Embodying Compassion in Buddhist Art: Image, Pilgrimage, Practice
When: April 23 - June 28, 2015
About the Show
Embodying Compassion in Buddhist Art: Image, Pilgrimage and Practice is the first transcultural exhibition in America solely devoted to the bodhisattva Avalokiteshvara, who emerged in India two thousand years ago to become a venerated deity throughout Asia. Like all bodhisattvas, this figure selflessly leads others to enlightenment, but Avalokiteshvara’s special role is to exemplify limitless compassion, a fundamental ideal in Mahayana Buddhism. Sometimes appearing as male, sometimes female, he is known as Chenrezig in Tibet, Guanyin in China, and Kannon in Japan.
This exhibition presents over 30 outstanding examples of Indian, Nepalese, Chinese, and Japanese art from prominent institutions such as The Metropolitan Museum of Art, Princeton University Art Museum, The Rubin Museum of Art, Asia Society, and The Newark Museum, augmenting objects from the Frances Lehman Loeb Art Center’s permanent collection and other sources. It demonstrates how artistic depictions of Avalokiteshvara inspire his followers through contact with auspicious images, pilgrimage, and daily spiritual practice. Providing a rare opportunity to compare different representations of Avalokiteshvara from many Asian countries, the exhibition also reveals the core Buddhist beliefs that underlie his many manifestations, and why this bodhisattva still plays such a vital role in Asian culture today. Curated by Karen Lucic, professor of art at Vassar College, the exhibition, catalogue and digital resources of Embodying Compassion in Buddhist Art are supported by E. Rhodes & Leona B. Carpenter Foundation; The Henry Luce Foundation; ASIANetwork Luce Asian Arts Program; John Stuart Gordon ’00; Elizabeth Kay and Raymond Bal; Ann Kinney ’53, and Gilbert Kinney. Institutional support at Vassar includes: Agnes Rindge Claflin Fund; Emily Floyd Fund Endowment; Ford Scholars Program; Carolyn Grant Endowment; Office of Religious and Spiritual Life; and Salmon Fund Endowment.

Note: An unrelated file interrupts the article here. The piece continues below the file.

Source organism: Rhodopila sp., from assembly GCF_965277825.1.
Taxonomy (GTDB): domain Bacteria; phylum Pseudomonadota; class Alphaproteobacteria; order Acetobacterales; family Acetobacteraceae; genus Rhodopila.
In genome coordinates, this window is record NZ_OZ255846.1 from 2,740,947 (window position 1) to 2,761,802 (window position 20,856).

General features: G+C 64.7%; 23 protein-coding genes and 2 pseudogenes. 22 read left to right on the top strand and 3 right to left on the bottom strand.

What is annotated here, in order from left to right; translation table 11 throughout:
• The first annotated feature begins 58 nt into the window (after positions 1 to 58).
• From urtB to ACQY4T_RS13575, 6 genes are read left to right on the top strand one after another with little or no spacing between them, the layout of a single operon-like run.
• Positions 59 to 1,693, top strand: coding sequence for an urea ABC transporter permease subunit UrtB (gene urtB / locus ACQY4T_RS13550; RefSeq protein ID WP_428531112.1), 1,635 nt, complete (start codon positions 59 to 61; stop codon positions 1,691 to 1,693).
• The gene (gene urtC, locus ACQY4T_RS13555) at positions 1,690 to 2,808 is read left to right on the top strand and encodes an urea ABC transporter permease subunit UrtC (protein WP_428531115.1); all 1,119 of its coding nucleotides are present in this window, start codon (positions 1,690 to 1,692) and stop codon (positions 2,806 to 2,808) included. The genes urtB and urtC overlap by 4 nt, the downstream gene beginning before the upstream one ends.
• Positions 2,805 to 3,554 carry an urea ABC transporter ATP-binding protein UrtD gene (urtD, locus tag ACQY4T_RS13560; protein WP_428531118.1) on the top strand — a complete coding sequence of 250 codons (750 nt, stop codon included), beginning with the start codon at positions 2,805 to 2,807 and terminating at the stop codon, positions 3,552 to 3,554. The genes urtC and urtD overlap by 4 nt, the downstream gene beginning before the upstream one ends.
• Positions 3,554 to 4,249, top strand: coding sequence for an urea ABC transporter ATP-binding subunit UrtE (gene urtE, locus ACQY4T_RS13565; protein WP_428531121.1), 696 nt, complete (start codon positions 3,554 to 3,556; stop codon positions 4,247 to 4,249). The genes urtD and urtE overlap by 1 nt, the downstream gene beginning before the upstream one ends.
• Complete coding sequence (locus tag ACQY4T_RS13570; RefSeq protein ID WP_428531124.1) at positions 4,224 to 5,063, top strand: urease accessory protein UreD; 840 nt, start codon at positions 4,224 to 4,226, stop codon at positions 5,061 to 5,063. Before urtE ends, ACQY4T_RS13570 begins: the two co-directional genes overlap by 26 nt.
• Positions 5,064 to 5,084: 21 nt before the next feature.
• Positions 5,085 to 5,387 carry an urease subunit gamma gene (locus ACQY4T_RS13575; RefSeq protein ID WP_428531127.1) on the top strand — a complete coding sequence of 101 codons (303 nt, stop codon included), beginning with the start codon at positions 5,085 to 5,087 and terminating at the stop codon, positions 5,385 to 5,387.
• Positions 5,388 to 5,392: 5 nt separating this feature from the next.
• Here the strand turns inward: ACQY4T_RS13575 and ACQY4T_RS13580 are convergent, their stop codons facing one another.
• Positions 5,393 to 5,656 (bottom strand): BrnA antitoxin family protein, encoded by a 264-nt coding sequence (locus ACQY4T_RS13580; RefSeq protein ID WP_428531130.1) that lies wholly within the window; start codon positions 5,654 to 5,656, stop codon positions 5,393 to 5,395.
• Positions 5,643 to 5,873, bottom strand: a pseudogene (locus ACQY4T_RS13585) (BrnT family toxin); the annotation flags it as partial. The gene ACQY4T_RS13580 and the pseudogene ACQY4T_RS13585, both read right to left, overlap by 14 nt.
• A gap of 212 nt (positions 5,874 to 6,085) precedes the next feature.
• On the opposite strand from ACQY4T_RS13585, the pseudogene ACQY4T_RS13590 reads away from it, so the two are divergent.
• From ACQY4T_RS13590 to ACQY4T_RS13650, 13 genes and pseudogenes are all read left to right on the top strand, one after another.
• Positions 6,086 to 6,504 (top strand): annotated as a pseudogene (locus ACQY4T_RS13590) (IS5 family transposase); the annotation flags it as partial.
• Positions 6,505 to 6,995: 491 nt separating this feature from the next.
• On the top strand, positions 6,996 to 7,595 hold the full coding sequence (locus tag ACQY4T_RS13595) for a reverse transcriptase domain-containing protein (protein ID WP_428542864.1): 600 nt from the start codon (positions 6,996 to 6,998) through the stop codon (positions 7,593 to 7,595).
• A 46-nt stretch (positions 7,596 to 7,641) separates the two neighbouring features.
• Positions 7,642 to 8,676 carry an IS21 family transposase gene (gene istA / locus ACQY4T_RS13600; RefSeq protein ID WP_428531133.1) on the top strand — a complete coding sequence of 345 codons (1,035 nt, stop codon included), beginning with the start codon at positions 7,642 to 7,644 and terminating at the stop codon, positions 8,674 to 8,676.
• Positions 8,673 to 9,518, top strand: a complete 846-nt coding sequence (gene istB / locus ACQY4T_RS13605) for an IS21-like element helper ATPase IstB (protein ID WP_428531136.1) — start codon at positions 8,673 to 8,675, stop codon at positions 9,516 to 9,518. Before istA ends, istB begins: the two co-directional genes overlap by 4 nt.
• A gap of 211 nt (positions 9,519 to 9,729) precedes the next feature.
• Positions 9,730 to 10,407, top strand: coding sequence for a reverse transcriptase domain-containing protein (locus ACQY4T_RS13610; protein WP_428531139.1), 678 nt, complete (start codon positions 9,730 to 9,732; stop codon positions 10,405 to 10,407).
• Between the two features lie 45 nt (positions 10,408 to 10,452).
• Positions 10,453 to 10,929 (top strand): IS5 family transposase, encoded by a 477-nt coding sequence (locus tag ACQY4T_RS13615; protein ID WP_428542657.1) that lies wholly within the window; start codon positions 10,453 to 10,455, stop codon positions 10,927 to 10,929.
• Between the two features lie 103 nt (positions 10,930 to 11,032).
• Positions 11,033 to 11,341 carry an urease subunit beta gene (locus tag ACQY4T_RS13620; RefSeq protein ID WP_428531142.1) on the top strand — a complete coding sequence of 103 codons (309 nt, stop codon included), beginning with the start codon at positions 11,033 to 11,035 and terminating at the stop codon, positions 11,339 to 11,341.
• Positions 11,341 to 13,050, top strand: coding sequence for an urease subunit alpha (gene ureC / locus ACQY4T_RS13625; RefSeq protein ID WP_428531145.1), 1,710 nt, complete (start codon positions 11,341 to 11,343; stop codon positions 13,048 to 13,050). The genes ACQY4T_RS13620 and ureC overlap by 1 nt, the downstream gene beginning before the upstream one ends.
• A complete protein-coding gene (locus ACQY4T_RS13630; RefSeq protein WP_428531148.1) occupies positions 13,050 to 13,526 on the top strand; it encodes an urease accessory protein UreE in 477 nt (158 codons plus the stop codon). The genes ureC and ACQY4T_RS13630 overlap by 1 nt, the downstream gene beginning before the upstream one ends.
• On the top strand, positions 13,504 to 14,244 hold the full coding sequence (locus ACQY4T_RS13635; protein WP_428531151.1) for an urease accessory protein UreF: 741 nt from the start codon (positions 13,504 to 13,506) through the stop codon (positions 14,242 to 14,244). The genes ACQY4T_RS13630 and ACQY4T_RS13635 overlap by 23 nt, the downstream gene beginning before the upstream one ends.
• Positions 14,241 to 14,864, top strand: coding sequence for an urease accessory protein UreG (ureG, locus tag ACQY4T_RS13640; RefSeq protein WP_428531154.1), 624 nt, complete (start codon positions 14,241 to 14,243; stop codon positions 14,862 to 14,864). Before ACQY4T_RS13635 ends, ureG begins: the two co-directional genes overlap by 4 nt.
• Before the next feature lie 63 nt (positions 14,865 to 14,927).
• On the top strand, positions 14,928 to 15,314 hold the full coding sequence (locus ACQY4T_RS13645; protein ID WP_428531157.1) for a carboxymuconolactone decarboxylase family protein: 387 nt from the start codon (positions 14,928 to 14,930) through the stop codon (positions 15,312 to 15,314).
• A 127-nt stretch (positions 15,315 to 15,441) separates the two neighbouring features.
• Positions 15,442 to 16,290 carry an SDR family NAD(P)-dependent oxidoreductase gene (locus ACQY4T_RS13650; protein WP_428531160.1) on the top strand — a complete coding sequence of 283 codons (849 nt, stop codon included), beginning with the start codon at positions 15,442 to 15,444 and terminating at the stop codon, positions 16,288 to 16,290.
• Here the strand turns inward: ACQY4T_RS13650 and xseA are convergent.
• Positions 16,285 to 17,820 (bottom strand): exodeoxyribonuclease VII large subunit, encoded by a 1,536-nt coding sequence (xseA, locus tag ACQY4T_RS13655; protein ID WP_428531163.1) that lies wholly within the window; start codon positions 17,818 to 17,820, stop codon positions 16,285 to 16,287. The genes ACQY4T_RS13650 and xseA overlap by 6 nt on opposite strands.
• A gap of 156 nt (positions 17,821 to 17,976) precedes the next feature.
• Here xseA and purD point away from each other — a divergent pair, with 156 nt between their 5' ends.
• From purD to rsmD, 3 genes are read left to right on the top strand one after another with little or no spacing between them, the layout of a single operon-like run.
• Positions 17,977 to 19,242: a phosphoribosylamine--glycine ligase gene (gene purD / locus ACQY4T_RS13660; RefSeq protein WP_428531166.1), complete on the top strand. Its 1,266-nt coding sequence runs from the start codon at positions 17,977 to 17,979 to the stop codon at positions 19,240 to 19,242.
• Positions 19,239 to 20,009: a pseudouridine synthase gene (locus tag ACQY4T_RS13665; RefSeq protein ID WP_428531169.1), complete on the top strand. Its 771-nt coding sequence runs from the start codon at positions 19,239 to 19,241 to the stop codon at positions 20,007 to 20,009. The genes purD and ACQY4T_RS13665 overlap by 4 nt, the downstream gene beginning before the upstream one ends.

An in-depth website that explores the exhibition's images and themes may be found at http://pages.vassar.edu/embodyingcompassion/.